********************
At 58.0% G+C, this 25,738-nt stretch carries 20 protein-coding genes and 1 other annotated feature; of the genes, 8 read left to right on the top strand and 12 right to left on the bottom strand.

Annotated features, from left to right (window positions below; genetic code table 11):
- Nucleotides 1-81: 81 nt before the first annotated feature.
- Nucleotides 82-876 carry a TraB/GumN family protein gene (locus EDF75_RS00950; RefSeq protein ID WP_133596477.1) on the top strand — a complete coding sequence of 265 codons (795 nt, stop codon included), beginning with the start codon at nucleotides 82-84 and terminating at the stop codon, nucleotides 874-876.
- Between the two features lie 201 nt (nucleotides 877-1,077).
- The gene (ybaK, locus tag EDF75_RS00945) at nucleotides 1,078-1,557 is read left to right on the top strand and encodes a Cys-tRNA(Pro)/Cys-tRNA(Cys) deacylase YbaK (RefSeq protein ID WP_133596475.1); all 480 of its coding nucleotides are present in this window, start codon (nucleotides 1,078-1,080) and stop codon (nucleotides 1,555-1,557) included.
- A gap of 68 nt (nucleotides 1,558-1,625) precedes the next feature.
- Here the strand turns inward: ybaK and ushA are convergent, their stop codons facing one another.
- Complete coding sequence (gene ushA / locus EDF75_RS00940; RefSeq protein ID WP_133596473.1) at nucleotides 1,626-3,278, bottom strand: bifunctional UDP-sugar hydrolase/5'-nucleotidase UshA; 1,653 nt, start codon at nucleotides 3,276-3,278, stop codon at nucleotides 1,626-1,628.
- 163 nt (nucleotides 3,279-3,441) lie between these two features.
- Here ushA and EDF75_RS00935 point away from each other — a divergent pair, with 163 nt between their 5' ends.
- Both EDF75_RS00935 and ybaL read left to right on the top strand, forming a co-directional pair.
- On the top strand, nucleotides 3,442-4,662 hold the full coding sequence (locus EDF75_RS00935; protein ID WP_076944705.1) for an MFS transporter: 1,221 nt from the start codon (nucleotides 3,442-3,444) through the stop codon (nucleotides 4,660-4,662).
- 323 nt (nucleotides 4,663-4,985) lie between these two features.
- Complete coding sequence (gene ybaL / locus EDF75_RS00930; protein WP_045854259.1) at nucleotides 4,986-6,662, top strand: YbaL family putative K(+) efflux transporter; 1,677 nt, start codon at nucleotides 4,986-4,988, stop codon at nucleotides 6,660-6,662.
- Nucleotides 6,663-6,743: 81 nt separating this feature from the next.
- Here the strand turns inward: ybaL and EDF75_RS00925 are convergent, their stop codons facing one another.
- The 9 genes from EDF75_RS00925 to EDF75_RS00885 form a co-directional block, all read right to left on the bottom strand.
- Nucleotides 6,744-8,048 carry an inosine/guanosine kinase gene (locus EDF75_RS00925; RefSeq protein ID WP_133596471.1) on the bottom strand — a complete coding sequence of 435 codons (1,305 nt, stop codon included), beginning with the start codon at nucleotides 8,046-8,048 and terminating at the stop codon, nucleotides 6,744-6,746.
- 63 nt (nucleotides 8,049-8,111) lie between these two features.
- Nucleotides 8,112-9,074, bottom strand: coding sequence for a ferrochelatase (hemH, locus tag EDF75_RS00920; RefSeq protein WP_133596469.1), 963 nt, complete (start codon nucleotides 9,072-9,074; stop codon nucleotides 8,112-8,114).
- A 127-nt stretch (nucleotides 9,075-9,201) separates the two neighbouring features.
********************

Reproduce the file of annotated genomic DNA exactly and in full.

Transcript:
At 58.0% G+C, this 25,738-nt stretch carries 20 protein-coding genes and 1 other annotated feature; of the genes, 8 read left to right on the top strand and 12 right to left on the bottom strand.

Annotated features, from left to right (window positions below; genetic code table 11):
- Nucleotides 1-81: 81 nt before the first annotated feature.
- Nucleotides 82-876 carry a TraB/GumN family protein gene (locus EDF75_RS00950; RefSeq protein ID WP_133596477.1) on the top strand — a complete coding sequence of 265 codons (795 nt, stop codon included), beginning with the start codon at nucleotides 82-84 and terminating at the stop codon, nucleotides 874-876.
- Between the two features lie 201 nt (nucleotides 877-1,077).
- The gene (ybaK, locus tag EDF75_RS00945) at nucleotides 1,078-1,557 is read left to right on the top strand and encodes a Cys-tRNA(Pro)/Cys-tRNA(Cys) deacylase YbaK (RefSeq protein ID WP_133596475.1); all 480 of its coding nucleotides are present in this window, start codon (nucleotides 1,078-1,080) and stop codon (nucleotides 1,555-1,557) included.
- A gap of 68 nt (nucleotides 1,558-1,625) precedes the next feature.
- Here the strand turns inward: ybaK and ushA are convergent, their stop codons facing one another.
- Complete coding sequence (gene ushA / locus EDF75_RS00940; RefSeq protein ID WP_133596473.1) at nucleotides 1,626-3,278, bottom strand: bifunctional UDP-sugar hydrolase/5'-nucleotidase UshA; 1,653 nt, start codon at nucleotides 3,276-3,278, stop codon at nucleotides 1,626-1,628.
- 163 nt (nucleotides 3,279-3,441) lie between these two features.
- Here ushA and EDF75_RS00935 point away from each other — a divergent pair, with 163 nt between their 5' ends.
- Both EDF75_RS00935 and ybaL read left to right on the top strand, forming a co-directional pair.
- On the top strand, nucleotides 3,442-4,662 hold the full coding sequence (locus EDF75_RS00935; protein ID WP_076944705.1) for an MFS transporter: 1,221 nt from the start codon (nucleotides 3,442-3,444) through the stop codon (nucleotides 4,660-4,662).
- 323 nt (nucleotides 4,663-4,985) lie between these two features.
- Complete coding sequence (gene ybaL / locus EDF75_RS00930; protein WP_045854259.1) at nucleotides 4,986-6,662, top strand: YbaL family putative K(+) efflux transporter; 1,677 nt, start codon at nucleotides 4,986-4,988, stop codon at nucleotides 6,660-6,662.
- Nucleotides 6,663-6,743: 81 nt separating this feature from the next.
- Here the strand turns inward: ybaL and EDF75_RS00925 are convergent, their stop codons facing one another.
- The 9 genes from EDF75_RS00925 to EDF75_RS00885 form a co-directional block, all read right to left on the bottom strand.
- Nucleotides 6,744-8,048 carry an inosine/guanosine kinase gene (locus EDF75_RS00925; RefSeq protein ID WP_133596471.1) on the bottom strand — a complete coding sequence of 435 codons (1,305 nt, stop codon included), beginning with the start codon at nucleotides 8,046-8,048 and terminating at the stop codon, nucleotides 6,744-6,746.
- 63 nt (nucleotides 8,049-8,111) lie between these two features.
- Nucleotides 8,112-9,074, bottom strand: coding sequence for a ferrochelatase (hemH, locus tag EDF75_RS00920; RefSeq protein WP_133596469.1), 963 nt, complete (start codon nucleotides 9,072-9,074; stop codon nucleotides 8,112-8,114).
- A 127-nt stretch (nucleotides 9,075-9,201) separates the two neighbouring features.